Improving identification of cats and dogs and promoting responsible pet ownership

On 6 June 2018, the NSW Government passed a Bill in Parliament to amend the Companion Animals Act 1998 and Prevention of Cruelty to Animals Act 1979 (POCTA Act).

The changes allow better traceability of cats and dogs, promote responsible pet ownership and enable more effective enforcement action to be taken against people who break the law.

The changes will be phased in by 1 July 2019 (see table below).

What will the changes deliver?

Outcome

Changes enabled by the Bill

Better data capture about cats and dogs

  • A new and improved Companion Animals Register (also known as the NSW Pet Registry) with appropriate levels of access for the public, veterinarians, councils and other agencies.
  • The Register provides better information about cats and dogs allowing people to search for the microchip number and find the pet’s breed, age, registration and whether or not it has been de-sexed.
  • From 1 July 2019 the Register will also allow people to find out whether an annual permit is needed to keep an animal.
  • The new Register went live in late 2018.

Better traceability of cats and dogs

  • A new requirement for people advertising cats and dogs for sale or to give away to include an identifying number ‒ either the microchip number, a breeder identification number or a rehoming organisation number. Working dogs that are exempt from microchipping under the Companion Animals Act 1998 are exempt from the advertising requirement.
  • For more information on buying and selling cats and dogs, visit companion animal welfare.
  • This requirement takes effect on 1 July 2019.

Improved enforcement of animal welfare laws and support for enforcement agencies

  • More options for the court to make orders preventing a person who has been convicted of an animal cruelty offence having control or influence over other animals regardless of who owns them.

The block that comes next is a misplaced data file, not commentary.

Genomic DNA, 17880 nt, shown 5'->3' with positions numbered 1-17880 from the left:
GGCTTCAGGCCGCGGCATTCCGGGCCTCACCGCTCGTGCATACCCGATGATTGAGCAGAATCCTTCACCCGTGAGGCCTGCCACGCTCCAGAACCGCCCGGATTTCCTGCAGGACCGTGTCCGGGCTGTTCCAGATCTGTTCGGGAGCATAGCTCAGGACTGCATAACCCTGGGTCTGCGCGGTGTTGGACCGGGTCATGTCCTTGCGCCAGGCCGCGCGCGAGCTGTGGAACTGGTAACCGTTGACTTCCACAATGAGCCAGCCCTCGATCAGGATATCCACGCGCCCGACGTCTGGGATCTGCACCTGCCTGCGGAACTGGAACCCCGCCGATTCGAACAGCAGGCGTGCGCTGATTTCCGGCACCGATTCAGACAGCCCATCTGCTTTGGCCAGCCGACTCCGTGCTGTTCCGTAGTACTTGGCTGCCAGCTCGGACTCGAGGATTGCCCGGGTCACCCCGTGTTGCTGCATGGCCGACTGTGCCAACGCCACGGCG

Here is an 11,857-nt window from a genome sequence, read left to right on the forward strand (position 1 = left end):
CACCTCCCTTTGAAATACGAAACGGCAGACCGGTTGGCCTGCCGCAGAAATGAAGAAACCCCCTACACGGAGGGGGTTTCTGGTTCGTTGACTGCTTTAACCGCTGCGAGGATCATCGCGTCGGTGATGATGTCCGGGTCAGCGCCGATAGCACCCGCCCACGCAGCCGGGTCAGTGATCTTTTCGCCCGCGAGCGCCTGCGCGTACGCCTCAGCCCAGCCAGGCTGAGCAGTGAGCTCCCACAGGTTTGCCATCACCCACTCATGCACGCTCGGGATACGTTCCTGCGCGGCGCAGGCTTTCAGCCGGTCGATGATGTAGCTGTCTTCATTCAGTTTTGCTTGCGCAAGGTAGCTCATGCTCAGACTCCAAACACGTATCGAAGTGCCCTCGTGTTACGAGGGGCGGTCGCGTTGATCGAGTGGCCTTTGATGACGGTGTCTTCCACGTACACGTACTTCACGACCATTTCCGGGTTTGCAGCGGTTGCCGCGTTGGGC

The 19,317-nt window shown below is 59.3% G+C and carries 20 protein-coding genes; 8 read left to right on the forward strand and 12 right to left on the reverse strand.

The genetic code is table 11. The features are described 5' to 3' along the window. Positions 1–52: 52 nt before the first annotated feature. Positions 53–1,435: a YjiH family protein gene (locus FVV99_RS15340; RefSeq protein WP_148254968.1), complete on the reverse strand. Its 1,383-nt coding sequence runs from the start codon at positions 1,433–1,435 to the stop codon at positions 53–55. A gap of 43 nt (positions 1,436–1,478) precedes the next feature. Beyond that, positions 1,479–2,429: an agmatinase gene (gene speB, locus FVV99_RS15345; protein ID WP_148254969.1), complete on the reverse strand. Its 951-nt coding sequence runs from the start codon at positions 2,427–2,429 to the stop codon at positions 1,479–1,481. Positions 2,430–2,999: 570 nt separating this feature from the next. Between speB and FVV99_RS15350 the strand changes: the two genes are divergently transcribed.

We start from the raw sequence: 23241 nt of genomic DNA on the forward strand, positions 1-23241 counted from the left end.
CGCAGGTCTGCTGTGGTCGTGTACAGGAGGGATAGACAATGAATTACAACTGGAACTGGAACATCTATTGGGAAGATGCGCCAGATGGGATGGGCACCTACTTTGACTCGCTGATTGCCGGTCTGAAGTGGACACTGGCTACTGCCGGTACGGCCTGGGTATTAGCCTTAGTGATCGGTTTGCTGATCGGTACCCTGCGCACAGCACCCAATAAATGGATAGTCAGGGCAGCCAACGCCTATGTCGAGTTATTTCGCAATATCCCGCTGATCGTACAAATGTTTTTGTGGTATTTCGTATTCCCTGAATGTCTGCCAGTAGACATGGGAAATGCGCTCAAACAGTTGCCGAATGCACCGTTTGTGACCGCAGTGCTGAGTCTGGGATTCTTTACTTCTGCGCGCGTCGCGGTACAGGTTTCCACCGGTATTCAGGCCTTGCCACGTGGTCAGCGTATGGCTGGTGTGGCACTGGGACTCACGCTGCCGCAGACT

• New interim court orders, enabling recovery of costs of providing care for animals required as a result of an animal cruelty offence.
  • These changes were effective from 1 July 2018.

Increased ability to identify de-sexed female cats and dogs

  • A requirement for veterinarians to tattoo the ears of female cats and dogs when de-sexing them under anaesthetic, where it can be safely and humanely undertaken and with the owner’s consent.
  • This requirement takes effect on 1 July 2019.

Responsible pet ownership

  • Annual permits for cats that are not de-sexed by four months of age. If the cat is not de-sexed by four months of age, the owner must obtain an annual permit by the time their animal is six months old. These permits will be in place from 1 July 2019.
  • Creation of a second, separate offence that may apply if an owner fails to register their cat or dog more than once.
  • Higher penalty to be applied for a second or further failure to register a cat or dog.

Better protection from restricted and dangerous dogs

  • New regulations to:
    • define ‘serious injury’ for the purposes of declaring a dog as menacing; and
    • specify ‘reasonable precautions’ to be taken to prevent a dog from escaping the property on which it is kept.
  • The introduction of annual permits for dangerous and restricted dogs. Hunting dogs will not require an annual permit unless they are categorised as dangerous or restricted. These permits will be in place from 1 July 2019.

Ensuring access for people with an assistance animal

  • Increasing penalties for denying entry or charging an entry fee for an assistance animal ‒ from $880 for each offence to $1650.
  • These changes take effect on 1 July 2018.